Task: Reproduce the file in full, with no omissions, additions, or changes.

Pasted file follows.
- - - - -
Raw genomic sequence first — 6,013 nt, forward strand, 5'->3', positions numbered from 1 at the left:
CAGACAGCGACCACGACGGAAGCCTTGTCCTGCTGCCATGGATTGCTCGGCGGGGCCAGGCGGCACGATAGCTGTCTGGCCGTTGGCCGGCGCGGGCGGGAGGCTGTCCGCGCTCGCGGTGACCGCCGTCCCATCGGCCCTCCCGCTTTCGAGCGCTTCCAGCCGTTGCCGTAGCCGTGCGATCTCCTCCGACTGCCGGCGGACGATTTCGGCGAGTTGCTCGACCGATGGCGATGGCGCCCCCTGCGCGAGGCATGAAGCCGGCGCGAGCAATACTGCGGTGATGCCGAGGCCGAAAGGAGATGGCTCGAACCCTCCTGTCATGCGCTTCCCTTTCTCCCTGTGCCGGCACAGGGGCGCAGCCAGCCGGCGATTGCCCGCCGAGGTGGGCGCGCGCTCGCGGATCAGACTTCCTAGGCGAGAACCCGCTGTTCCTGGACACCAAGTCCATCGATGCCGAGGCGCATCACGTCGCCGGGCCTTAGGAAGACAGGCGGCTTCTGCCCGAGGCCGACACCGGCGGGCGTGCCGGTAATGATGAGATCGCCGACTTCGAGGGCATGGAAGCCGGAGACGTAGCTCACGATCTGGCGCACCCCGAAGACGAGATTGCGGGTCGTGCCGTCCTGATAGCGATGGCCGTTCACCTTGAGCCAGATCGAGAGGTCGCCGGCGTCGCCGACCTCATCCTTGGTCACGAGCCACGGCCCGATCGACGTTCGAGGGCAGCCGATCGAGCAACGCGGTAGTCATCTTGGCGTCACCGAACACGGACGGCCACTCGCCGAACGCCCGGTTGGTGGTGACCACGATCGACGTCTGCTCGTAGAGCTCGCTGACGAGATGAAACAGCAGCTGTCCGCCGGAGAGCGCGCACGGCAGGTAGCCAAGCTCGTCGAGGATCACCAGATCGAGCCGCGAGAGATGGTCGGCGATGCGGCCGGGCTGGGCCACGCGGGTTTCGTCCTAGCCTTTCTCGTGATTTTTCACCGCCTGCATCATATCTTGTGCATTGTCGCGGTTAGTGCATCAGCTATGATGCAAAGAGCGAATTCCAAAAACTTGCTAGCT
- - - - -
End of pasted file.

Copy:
Raw genomic sequence first — 6,013 nt, forward strand, 5'->3', positions numbered from 1 at the left:
CAGACAGCGACCACGACGGAAGCCTTGTCCTGCTGCCATGGATTGCTCGGCGGGGCCAGGCGGCACGATAGCTGTCTGGCCGTTGGCCGGCGCGGGCGGGAGGCTGTCCGCGCTCGCGGTGACCGCCGTCCCATCGGCCCTCCCGCTTTCGAGCGCTTCCAGCCGTTGCCGTAGCCGTGCGATCTCCTCCGACTGCCGGCGGACGATTTCGGCGAGTTGCTCGACCGATGGCGATGGCGCCCCCTGCGCGAGGCATGAAGCCGGCGCGAGCAATACTGCGGTGATGCCGAGGCCGAAAGGAGATGGCTCGAACCCTCCTGTCATGCGCTTCCCTTTCTCCCTGTGCCGGCACAGGGGCGCAGCCAGCCGGCGATTGCCCGCCGAGGTGGGCGCGCGCTCGCGGATCAGACTTCCTAGGCGAGAACCCGCTGTTCCTGGACACCAAGTCCATCGATGCCGAGGCGCATCACGTCGCCGGGCCTTAGGAAGACAGGCGGCTTCTGCCCGAGGCCGACACCGGCGGGCGTGCCGGTAATGATGAGATCGCCGACTTCGAGGGCATGGAAGCCGGAGACGTAGCTCACGATCTGGCGCACCCCGAAGACGAGATTGCGGGTCGTGCCGTCCTGATAGCGATGGCCGTTCACCTTGAGCCAGATCGAGAGGTCGCCGGCGTCGCCGACCTCATCCTTGGTCACGAGCCACGGCCCGATCGACGTTCGAGGGCAGCCGATCGAGCAACGCGGTAGTCATCTTGGCGTCACCGAACACGGACGGCCACTCGCCGAACGCCCGGTTGGTGGTGACCACGATCGACGTCTGCTCGTAGAGCTCGCTGACGAGATGAAACAGCAGCTGTCCGCCGGAGAGCGCGCACGGCAGGTAGCCAAGCTCGTCGAGGATCACCAGATCGAGCCGCGAGAGATGGTCGGCGATGCGGCCGGGCTGGGCCACGCGGGTTTCGTCCTAGCCTTTCTCGTGATTTTTCACCGCCTGCATCATATCTTGTGCATTGTCGCGGTTAGTGCATCAGCTATGATGCAAAGAGCGAATTCCAAAAACTTGCTAGCT